Keith Sonnier Búfalo, 1955 steel, neon, paint, rubber and transformer 108.8 x 48 x 24.6 inches (276.352 x 121.92 x 62.484 cm)
Jack Goldstein Untitled, 1983 acrylic on canvas 96 x 168 inches (243.84 x 426.72 cm)
Sally Egbert Two Tides, 2022 oil and handpainted fabric on canvas 11 x 14 inches (27.94 x 35.56 cm)
Sabra Moon Elliot Growing Hands, 2022 clay 7 x 15 x 2 inches (17.78 x 38.1 x 2.08 cm)
Sabra Moon Elliot Between Volcano and Sky, 2022 clay 9.5 x 10.5 x 2 inches (24.13 x 26.67 x 5.08 cm)
Connie Fox Presence Within, 2022 oil on canvas 16 x 16 inches (40.64 x 40.64 cm)
Miles Partington Two Volcanos, 2022 oil on canvas 16 x 20 inches (40.64 x 50.8 cm)
Mary Heilmann Close Out, 2021 acrylic on stained handmade paper 3.5 x 10.5 x .375 inches (8.89 x 26.67 .95 cm)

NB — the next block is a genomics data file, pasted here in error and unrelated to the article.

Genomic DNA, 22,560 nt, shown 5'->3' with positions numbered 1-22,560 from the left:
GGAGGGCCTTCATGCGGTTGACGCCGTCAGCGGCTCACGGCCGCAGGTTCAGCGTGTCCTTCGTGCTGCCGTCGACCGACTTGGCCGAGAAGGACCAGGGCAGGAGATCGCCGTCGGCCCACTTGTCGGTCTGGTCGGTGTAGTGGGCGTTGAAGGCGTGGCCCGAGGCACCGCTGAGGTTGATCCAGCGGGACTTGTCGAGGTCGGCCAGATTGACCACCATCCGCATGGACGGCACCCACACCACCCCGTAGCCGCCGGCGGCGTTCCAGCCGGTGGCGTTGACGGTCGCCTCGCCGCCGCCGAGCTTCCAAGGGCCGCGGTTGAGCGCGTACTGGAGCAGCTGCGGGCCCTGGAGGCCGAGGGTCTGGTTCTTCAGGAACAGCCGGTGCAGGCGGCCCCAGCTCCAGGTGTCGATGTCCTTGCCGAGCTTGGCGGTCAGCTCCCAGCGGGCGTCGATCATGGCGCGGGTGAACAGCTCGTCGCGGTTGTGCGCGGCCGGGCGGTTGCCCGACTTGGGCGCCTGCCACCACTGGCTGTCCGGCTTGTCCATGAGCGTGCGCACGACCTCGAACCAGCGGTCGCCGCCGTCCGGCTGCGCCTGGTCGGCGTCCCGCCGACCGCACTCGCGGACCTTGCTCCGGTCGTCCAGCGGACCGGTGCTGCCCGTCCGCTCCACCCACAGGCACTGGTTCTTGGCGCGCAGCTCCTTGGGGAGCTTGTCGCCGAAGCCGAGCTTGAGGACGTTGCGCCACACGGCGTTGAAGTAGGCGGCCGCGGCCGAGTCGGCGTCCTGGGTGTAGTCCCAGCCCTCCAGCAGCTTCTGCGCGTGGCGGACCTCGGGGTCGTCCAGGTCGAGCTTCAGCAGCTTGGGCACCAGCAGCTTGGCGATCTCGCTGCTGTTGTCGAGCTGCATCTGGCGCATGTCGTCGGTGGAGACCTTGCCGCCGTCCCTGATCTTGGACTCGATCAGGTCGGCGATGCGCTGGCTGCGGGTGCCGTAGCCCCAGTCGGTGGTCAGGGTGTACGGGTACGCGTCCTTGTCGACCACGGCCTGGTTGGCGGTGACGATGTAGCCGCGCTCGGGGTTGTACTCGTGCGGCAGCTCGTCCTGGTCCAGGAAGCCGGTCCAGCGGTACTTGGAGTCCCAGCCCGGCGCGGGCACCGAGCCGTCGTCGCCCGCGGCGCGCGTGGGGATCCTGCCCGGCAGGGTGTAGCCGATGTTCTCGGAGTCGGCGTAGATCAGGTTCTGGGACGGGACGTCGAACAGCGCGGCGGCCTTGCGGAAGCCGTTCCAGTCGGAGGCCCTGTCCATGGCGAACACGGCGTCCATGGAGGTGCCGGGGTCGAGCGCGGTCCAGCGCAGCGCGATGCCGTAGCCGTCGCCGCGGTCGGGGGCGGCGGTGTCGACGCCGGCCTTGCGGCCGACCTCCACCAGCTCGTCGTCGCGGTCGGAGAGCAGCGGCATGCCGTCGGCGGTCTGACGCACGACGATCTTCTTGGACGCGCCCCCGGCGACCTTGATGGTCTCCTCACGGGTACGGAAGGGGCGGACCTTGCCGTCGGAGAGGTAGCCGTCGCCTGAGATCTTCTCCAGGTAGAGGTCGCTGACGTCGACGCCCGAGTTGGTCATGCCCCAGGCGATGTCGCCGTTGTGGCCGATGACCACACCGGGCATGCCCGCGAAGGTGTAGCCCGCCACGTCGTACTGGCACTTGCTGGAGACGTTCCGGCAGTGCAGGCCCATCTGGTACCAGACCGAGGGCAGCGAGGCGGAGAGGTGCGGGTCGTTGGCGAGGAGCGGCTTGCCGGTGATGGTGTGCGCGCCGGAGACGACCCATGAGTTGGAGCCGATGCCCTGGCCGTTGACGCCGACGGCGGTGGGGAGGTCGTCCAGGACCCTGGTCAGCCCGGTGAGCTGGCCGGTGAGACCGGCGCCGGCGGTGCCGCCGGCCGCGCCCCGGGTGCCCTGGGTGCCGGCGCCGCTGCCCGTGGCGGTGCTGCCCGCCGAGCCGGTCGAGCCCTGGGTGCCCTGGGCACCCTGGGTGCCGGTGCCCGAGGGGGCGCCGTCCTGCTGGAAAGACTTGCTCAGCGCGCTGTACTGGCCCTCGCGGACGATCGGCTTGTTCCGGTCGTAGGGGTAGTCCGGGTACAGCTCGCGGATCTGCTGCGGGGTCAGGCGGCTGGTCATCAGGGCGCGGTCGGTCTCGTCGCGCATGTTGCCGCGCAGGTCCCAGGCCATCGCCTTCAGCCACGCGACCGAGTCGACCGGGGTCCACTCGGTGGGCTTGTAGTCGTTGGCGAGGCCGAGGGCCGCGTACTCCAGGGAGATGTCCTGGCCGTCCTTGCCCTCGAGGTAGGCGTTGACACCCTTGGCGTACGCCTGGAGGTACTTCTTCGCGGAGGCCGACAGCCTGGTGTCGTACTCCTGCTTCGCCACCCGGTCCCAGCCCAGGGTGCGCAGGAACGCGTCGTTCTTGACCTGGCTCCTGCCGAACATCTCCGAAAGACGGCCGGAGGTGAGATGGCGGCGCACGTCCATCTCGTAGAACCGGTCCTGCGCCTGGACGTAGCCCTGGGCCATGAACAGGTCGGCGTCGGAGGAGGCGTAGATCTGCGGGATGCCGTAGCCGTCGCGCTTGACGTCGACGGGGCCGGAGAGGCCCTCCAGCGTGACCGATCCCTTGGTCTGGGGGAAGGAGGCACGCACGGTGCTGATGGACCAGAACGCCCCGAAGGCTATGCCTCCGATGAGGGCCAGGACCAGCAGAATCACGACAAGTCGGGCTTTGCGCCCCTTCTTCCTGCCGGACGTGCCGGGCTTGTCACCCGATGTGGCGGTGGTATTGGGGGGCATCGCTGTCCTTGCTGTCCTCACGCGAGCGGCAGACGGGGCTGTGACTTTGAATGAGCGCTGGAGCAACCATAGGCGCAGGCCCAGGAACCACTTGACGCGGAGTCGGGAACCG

Mary Heilmann White Crash, 2021 acrylic on stained hand made paper 3.125 x 10.875 x .375 inches (8.95 x 27.65 x .95 cm)
Yung Jake Lego Iphone (Home Scren 2), 2022 LEGO pieces 3.75 x 5.75 x 1.5 inches (9.525 x 14.605 x 3.81 cm)
Yung Jake Lego Iphone (Calculator App), 2022 LEGO pieces 3.75 x 5.75 x 1.5 inches 9.525 x 14.605 x 3.81 cm
Yung Jake Lego Iphone (Dm's), 2022 LEGO pieces 3.75 x 5.75 x 1.5 inches (9.525 x 14.605 x 3.81 cm)
Lucy Winton A.P.R. X Dis, 2022 oil on plywood 29 x 42 inches (73.66 x 106.68 cm)
Miles Partington Tiger and Thistle, 2022 oil on canvas 40 x 30 inches (101.6 x 76.2 cm)
Miles Partington Volcano, 2022 oil on canvas 24 x 20 inches (60.96 x 50.8 cm)
Connie Fox The Flower As Shiva, 1968 oil on linen 48 x 55 inches (121.92 x 139.7 cm)
Tomas Ritchie TBA, 2022 rock and wood 6.5 x 9.25 x 4 inches (25.4 x 16.51 x 10.16 cm)
Judith Hudson Fur, 2022 watercolor and acrylic on paper 30 x 22 inches (76.2 x 55.88 cm)